Puzzled Bipeds | Matt Dibble
Douglas Max Utter
Matt Dibble has created two distinct, almost opposed bodies of work since the 1980’s. Probably he’s best known for his numerous experimental, gesture-filled paintings, wholly abstract and executed in a heavily textured, expressive manner. But if those works seem to respond to the clamor and complexity of life, his other paintings, more rarely exhibited, turn inward. They explore a tentative figural subject matter which in the context of Dibble’s abstractions is like a search for spiritual renewal. These are the works that make up the fascinating show Puzzled Bipeds at Tregoning & Co.
Puzzled Bipeds is made up mostly of larger paintings – often diptychs and triptychs, which have a public, mural-like presence. And while their crisply layered materials, attractive weathered tints and half-tones lure the viewer toward them for a close look, they remain anything but intimate. In paintings like “Dreams Machine,” “Clever Shandy,” and “Night Drill,” Dibble deploys tangled linear forms on top of physical layers of detail. These details are textual in part, recalling classic modernist collage techniques. Skin-like sheets of newspaper seal the canvas, or sometimes Dibble uses blueprints, or dress patterns. Delicate substrates of background “information” – unreadable columns of text, photographs that sometimes reveal an anonymous modern face -- act as counterpoint to Dibble’s developing imagery, which is just recognizable as the distorted outlines of human or animal limbs, knotted across the picture plane or distilled into separate creatures. If his abstract paintings bring the dimensions of life experience home in candid handfuls (or at least use painterly frankness as their point of departure), the Biped milieu is diffident and fragile, skimmed from a more subtle layer of being, as if Dibble were grafting daydreams and shadows over the gridded noise of wakefulness.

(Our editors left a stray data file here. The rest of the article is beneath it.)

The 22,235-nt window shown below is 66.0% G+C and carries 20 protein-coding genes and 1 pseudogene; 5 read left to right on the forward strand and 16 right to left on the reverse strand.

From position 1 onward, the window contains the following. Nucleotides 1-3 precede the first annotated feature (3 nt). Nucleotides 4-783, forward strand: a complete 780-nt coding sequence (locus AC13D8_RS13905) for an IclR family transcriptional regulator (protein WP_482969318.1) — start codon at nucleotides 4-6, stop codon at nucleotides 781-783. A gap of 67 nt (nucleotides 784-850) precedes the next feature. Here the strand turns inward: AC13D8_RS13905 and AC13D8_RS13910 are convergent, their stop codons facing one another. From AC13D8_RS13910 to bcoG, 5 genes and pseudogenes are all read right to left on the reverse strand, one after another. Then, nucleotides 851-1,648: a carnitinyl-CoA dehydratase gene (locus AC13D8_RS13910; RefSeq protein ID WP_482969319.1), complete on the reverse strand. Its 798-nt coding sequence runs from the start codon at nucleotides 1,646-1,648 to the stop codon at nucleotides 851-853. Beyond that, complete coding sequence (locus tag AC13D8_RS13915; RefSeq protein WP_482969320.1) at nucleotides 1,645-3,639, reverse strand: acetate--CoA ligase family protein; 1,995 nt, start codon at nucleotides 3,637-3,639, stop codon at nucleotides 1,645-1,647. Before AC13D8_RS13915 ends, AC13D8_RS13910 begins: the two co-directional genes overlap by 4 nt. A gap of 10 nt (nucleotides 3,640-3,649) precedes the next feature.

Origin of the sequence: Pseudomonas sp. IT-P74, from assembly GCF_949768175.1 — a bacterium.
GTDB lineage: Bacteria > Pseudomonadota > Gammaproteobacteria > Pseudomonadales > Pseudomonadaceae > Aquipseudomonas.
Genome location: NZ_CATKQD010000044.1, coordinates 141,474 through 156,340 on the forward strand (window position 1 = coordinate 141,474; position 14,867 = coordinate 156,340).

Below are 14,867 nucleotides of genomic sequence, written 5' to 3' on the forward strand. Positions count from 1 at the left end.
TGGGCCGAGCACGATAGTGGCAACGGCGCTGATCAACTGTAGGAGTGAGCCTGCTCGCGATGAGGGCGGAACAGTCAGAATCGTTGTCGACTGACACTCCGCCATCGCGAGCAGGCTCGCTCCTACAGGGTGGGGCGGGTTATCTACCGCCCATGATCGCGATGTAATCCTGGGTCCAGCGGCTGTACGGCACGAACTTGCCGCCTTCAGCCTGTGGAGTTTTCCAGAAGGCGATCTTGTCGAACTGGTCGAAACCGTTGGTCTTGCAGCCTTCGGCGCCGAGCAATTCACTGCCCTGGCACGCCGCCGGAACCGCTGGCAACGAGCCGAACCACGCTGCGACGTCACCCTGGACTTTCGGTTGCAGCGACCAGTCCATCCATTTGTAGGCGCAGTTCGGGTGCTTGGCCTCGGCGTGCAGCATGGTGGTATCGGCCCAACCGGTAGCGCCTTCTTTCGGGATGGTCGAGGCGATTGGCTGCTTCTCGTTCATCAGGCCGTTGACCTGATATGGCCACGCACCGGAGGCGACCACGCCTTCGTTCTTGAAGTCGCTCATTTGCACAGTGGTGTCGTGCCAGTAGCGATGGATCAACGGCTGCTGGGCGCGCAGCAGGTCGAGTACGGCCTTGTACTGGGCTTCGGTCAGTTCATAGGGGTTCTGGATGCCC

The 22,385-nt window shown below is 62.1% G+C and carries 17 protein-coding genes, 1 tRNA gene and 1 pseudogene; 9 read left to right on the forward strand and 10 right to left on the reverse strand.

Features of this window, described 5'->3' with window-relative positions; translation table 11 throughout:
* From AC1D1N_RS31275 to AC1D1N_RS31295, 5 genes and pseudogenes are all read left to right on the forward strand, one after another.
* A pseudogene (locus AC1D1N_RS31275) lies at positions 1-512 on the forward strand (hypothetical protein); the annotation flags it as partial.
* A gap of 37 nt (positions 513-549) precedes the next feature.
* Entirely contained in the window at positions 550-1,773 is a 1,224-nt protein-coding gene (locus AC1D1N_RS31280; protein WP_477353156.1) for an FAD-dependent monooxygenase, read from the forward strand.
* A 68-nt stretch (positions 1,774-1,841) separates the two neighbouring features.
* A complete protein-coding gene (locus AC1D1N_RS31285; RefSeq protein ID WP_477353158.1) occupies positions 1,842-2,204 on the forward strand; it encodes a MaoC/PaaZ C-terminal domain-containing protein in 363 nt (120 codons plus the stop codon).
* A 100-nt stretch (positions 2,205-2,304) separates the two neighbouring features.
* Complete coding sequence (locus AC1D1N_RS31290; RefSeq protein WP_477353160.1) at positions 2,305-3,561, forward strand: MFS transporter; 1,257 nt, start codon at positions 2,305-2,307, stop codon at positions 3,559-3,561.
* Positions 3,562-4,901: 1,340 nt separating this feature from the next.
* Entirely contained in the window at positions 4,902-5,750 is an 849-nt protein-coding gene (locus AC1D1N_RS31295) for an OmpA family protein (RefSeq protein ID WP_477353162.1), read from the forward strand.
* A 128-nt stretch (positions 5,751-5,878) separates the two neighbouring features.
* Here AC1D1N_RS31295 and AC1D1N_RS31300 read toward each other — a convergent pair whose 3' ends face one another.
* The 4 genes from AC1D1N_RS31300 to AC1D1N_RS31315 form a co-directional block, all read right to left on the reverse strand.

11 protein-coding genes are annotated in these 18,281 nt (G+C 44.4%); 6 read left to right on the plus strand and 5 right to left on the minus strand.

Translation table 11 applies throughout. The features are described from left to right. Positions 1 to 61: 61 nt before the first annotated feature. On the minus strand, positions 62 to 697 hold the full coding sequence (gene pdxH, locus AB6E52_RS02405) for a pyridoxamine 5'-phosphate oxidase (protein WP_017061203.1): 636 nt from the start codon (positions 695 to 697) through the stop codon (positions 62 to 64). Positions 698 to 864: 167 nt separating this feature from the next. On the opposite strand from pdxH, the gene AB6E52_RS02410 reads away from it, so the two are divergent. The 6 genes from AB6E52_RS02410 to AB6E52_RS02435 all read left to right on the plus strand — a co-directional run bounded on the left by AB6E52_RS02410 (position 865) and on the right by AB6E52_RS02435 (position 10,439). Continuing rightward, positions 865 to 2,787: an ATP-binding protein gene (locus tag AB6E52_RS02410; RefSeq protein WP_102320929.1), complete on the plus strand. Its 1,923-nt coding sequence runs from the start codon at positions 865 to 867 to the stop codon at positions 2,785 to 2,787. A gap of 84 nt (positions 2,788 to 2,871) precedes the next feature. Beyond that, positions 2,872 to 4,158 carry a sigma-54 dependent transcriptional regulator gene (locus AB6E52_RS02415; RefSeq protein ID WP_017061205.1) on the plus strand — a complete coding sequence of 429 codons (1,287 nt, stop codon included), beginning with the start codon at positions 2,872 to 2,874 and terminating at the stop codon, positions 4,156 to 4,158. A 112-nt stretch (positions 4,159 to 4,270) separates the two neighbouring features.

Dream Machine, 62 x 68
The graffiti-like drawings found on many laboriously inked medieval manuscripts -- not to mention the gargoyles perched on the gutters and eaves of otherwise gloriously abstract Gothic structures -- remind me of Dibble’s haunted aesthetic dimension in the Bipeds images. Serious illustrations are the official “face” of a text or structure, but whimsical characters peeping out of capital letters, slithering and padding along the margins, are the personhood of the copyist monk, both confessional and artistic, offering creative comic relief and admitting messy, inadvertent human peevishness into sacred precincts. To be human is to transgress, to be bent into strange shapes -- like the animal sketched down-page in a well-known 14th century English Book of Hours, whose long neck is tied in an elaborate knot.